The patient wrote that she tried to reason, explaining that the recording would be useful to her and her family. But the doctor shouted at her, asking her to leave immediately and find another doctor.
Some participants on the online forum expressed disbelief. But the patient then went on to state that she could prove that this had actually happened, because she actually had a recording of the encounter. Although she had turned off her smartphone, she had a second recording device in her pocket, turned on, that had captured every word.
Continue reading “Patientgate: Why Patient Recordings Will Change Everything”
Filed Under: Tech, THCB
Tagged: doctor/patient communication, Glyn Elwyn, Privacy, shared decision making, Transparency, UK Data Protection Act, Wellness
Mar 13, 2014
One thing that is known about electronic cigarettes: they’ve become a serious business in the United States.
Although e-cigarettes represent only a tiny percentage of the U.S. tobacco market, the industry is growing.
The number of people currently “vaping” has increased substantially over the last few years, with sales of nearly $2 billion in 2013.
Some analysts predict that this could grow to $10 billion by 2017 and eventually overtake sales of conventional cigarettes. It’s worth noting that the industry is maturing without much in the way of oversight or regulation.
We also know how e-cigarettes work—mechanically speaking. Using a battery-powered heating element, they convert liquid nicotine (sometimes flavored with food additives) into a vapor that users then inhale or “vape.”
This unique system delivers nicotine without the cancer-causing and other harmful elements associated with burning tobacco.
Unfortunately, that’s where a lot of the certainty ends. Currently, evidence for the safety, harmfulness, utility, and addictiveness of e-cigarettes is lacking.
The questions that research needs to answer, however, are clear as day—particularly since business is booming.
Are E-Cigarettes Bad for You?
Some of the food additives that flavor e-cigarette vapor may be dangerous when inhaled; the long-term health effects of inhaling the vapor are unknown. And of course, e-cigarettes still deliver nicotine, the main addictive ingredient in cigarettes and other tobacco products.
Nicotine from e-cigarettes could have detrimental effects on cardiovascular health and may impair breathing among those with already compromised lung functioning.
Continue reading “Where There’s Vapor, Is There Fire? We Need Evidence on E-Cigarettes”
Filed Under: OP-ED, THCB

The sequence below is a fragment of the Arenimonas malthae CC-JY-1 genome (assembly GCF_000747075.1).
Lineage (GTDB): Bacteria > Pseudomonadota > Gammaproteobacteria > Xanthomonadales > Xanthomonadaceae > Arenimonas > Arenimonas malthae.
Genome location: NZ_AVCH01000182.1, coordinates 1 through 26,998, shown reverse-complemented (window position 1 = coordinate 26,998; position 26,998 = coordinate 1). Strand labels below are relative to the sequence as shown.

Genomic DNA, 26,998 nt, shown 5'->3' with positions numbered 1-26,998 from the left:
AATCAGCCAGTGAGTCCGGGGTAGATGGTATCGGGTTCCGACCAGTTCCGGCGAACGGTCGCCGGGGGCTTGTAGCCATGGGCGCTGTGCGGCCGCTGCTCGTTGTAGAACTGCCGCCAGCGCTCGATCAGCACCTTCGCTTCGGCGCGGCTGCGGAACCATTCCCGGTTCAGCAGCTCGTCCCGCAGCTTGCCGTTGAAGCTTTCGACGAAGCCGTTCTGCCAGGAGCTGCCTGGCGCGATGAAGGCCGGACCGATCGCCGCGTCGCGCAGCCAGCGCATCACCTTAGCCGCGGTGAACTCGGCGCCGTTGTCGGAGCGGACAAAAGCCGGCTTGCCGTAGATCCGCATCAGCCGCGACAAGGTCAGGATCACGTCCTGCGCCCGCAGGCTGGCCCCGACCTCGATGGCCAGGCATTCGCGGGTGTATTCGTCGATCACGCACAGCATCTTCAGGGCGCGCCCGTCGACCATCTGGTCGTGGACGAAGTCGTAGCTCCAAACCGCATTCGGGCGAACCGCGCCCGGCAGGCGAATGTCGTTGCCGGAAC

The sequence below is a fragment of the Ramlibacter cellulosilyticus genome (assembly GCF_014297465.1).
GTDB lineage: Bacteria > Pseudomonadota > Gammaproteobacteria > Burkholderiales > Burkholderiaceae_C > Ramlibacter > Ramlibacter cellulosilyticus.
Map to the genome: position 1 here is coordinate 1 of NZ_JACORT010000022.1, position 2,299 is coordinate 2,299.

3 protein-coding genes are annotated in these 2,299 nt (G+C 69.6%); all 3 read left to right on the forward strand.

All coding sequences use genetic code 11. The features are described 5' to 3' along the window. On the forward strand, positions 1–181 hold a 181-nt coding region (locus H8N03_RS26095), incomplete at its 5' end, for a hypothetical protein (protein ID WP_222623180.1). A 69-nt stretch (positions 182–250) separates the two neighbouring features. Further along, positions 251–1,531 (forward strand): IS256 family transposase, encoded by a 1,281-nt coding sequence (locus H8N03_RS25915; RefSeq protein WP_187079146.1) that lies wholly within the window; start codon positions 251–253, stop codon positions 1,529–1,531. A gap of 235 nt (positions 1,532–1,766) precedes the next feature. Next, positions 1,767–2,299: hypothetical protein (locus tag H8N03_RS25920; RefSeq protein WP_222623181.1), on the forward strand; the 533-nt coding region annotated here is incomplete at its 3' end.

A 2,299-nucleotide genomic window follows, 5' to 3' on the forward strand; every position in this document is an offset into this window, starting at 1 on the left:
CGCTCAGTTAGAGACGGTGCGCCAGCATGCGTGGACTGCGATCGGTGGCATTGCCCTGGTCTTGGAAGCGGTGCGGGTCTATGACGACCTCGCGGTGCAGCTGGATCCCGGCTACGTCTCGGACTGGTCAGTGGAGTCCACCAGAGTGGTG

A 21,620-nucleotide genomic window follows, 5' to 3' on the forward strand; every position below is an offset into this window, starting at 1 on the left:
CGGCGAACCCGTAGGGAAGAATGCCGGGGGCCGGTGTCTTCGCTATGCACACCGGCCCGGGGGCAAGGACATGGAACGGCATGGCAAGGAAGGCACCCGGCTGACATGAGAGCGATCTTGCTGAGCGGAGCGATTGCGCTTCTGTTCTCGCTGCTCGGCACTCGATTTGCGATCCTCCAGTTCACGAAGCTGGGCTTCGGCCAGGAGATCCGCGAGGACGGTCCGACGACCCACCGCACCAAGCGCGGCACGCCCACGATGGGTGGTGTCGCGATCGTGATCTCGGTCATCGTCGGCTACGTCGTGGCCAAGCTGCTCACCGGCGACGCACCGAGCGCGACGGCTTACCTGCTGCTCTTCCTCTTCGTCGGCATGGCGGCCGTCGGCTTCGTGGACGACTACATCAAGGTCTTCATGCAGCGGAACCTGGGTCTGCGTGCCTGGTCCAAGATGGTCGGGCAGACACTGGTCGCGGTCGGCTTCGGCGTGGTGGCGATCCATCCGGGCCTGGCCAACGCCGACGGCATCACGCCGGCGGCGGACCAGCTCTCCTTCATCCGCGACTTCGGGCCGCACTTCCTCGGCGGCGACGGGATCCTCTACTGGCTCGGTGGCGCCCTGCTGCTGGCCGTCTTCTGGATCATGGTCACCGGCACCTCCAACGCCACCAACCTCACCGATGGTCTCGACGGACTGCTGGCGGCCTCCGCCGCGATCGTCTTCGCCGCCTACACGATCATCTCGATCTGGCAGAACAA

Tagged: E-cigarettes, Joan S. Tucker, RAND Corporation, smoking cessation, Steven Martino, Wellness, William G. Shadel
Mar 4, 2014
I wish I had a better story to tell you about why I am typing this with one hand (and some help from Dragon Dictate).
A shark attack would be interesting. An assassination attempt would be intriguing. Skydiving mishaps always make for good copy. An out-of-control quad copter that turns on its master would be entertaining (and would come complete with a grim, potentially viral, video).
No, the reason I am now one-handed is a little more prosaic than those scenarios.
I had finished my last shoot after a long reporting trip to Japan and the Philippines and was stacking the Pelican cases brimming with TV gear onto my cart. As I tried to bungee cord them into some semblance of security for movement, one of the cases toppled onto my left forearm. Ouch! It hurt, but I wasn’t all “911” about it. It was painful and swollen but I figured it would be okay without any medical intervention. Maybe a little bit of denial?
The next day, February 13, things seemed status quo. It was sore and swollen but seemingly no worse. Then, that night, things got worse. Both the pain and swelling increased.
So on the morning of February 14, I asked the hotel for a referral to a doctor and went to see him right away. While my concern was already growing, the look on his face when he saw my forearm got me a little more nervous.
The doctor told me he suspected that I might be having an Acute Compartment Syndrome. I had to Wiki it, but in essence it is an increase in pressure inside an enclosed space in the body. This can block blood flow causing a whole host of serious, life-threatening consequences.
He had me admitted to the hospital. Over the next few hours, I endured probably the longest, most painful experience I could ever imagine. My forearm developed some dusky discoloration, but more alarming was the numbness. I could not feel my forearm!
The doctor recommended an emergency fasciotomy to relieve the pressure. This is a gruesome enough procedure on its own, but the he was clear that the problem was progressing rapidly and there was a clear and present threat to my limb.
Continue reading “Just a Flesh Wound”
Filed Under: THCB
Tagged: Acute Compartment Syndrome, Emergency amputation, Fasciotomy, Miles O'Brien, Wellness
Mar 3, 2014